Going Italian at Blenheim

On Sunday I visited Blenheim for the first time thanks to Patient Gardener (PG) who'd given me a ticket to hear Helena Attlee in conversation with our very own Victoria about her new book (Helena's not Victoria) Italy's Private Gardens: An Inside View. Sadly PG couldn't make it as she was busy watching her son take his first flying lesson (which she's written about here - sounds most exciting).

Blenheim held a literary festival over the weekend, sponsored by The Independent (hence Victoria's involvement and my attendance) and my ticket allowed me to have a thorough wander around the park and gardens beforehand: more on that to come. The photo is of the Italian Garden, the one part which unfortunately isn't open to wander around, hence my rather poor shot taken over the hedge. Whilst there I was pondering how many gardens like Blenheim were strongly influenced by those found in Italy during the 18th Century and anticipating how this subject might be tackled during the talk.

However, my preconceptions were totally wrong and in the most positive of ways. Helena has travelled extensively in Italy over the past 20 or so years and has got to know many of the contemporary gardens and their makers during this time. Instead of a dry talk about Italy's well known gardens, we were treated to a warmer, much more intimate portrait of the people who garden in Italy today. Helena's tales were illustrated by the gorgeous photographs taken by her partner, Alex Ramsay who'd not only captured the beauty of the gardens they'd visited, he'd breathed life into them by showing the owners and their gardeners going about their daily tasks, or just showing them using their own space.

By the end of the talk I found myself grinning with the sheer pleasure from what I'd seen and heard. The book is (dare I say it) lovely, but different from most garden volumes because it's a record of the conversations Helena and her partner have had during their extensive travels and illustrated with informal portraits of the people they've met. This approach gets under the skin of why each garden is just so and for me is much more satisfying than the usual plant descriptions, views of each garden and their history, though plenty of this is also peppered in each article in the book. This approach also meant that the in conversation format of the talk was appropriate and worked well.

I left not only wanting to visit Italy to see all this for myself, I was also intrigued by Helena's implication during her talk that garden design and landscape architecture in Italy today isn't the art that it once was and is now in the hands of just a few, who more often than not hail from these shores. It seems strange that where we once revelled in the ideas of our Italian cousins (and epitomised in my photo) we now are the exporters of our gardening expertise and passion to Italy.

I also found myself giggling from time to time because unlike most of the day's other talks at the festival which were accompanied with a glass of wine, this one had tea and cake. I'm sure it was because of the time of day (4pm), but I like to think that it was in deference to garden visiting!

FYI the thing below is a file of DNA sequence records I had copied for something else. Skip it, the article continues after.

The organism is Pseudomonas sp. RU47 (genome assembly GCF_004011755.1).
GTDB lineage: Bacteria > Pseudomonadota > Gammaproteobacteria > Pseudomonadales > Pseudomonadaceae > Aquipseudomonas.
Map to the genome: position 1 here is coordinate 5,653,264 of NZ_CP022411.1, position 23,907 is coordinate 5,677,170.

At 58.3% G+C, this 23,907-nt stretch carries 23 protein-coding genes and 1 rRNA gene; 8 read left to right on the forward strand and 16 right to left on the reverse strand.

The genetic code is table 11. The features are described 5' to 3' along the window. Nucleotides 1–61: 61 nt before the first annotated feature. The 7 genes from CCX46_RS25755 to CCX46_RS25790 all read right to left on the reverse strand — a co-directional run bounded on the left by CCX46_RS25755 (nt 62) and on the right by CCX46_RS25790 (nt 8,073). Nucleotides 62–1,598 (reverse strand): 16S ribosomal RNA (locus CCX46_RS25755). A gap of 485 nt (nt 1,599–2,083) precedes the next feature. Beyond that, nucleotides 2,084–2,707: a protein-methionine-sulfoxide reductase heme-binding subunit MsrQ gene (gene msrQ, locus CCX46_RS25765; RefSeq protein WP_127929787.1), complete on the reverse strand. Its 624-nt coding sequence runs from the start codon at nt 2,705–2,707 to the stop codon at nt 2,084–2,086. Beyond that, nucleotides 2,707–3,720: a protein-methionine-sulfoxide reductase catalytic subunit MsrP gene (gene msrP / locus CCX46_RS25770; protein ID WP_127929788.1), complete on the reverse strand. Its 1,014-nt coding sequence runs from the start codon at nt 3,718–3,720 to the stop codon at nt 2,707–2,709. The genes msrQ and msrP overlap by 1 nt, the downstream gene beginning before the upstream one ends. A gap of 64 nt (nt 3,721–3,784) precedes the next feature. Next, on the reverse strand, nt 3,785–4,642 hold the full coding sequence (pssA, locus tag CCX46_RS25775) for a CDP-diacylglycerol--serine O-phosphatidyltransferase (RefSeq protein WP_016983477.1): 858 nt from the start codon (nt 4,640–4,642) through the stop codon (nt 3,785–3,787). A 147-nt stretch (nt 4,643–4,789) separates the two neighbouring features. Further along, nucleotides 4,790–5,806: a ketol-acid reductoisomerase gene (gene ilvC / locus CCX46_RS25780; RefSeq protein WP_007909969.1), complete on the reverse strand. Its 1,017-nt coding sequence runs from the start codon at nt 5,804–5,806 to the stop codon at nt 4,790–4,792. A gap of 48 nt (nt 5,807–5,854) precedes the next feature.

1. I'm so glad you enjoyed it and am sorry I missed out although we also had a fab day and it would have been physically impossible for me to do both.

    Sounds fascinating and I have noticed that when they feature Italian gardens in the horticultural mags they are often being renovated by British gardeners

  2. I'm so glad you enjoyed it! It was lovely to see you - I hadn't got your email because I hadn't been near a computer for about three days. GQT are at Blenheim, in the Orangery, next weekend. I'm going to ask them if they can come for the festival next year.

  3. Tea and cake is just right.

    (For everything.)


  4. The book sounds marvelous. I may have to see if it's available over here.

  5. Wish I'd been there. Since gardens - good ones - are so intensely personal, it's great to hear about the people who make them and run them, as well as learning the dry bones about their structures and styles.

    Blenheim looks to be a reasonably impressive pile itself, too, so a great setting for your day. Lucky you!

  6. Love Italian gardens, and Blenheim is a wonderful place.

  7. Thank you VP for your kind remarks, and also for the link. I'll let you know when the book is officially published (the Saturday Telegraph is doing a big spread on it at the beginning of October)

  8. Hi dear VP, you have certainly whetted my appetite to read this conversational book about Italian gardens. I agree, it is the personal touches, learning more about the owners and gardeners that makes the difference between a sleepy same old same old and a riveting read. I wish we could have been there as well to see you and Victoria. :-)

  9. PG - thank so much for the ticket. It was great to have the excuse to go to Blenheim at last :D

    Victoria - yes it was great and lovely to get the chance to catch up with you. I'm glad to see your course at Great Dixter went well :)

    Esther - well it's coffee and cake in my case as I'm allergic to tea, but I understand your meaning

    Susan - it's the kind of book that I hope will be

    PMN - a more in-depth look at Blenheim itself will follow

    Hermes - I could get 'lost in the landscape' there

    Alex - thanks. It's great to hear from someone so personally involved in the book. Thanks for the link from your blog too :)

    FG - I kept on thinking how you and Gail would be feeling if you were there with us. I wish you could have been there - I still miss you lots xxx


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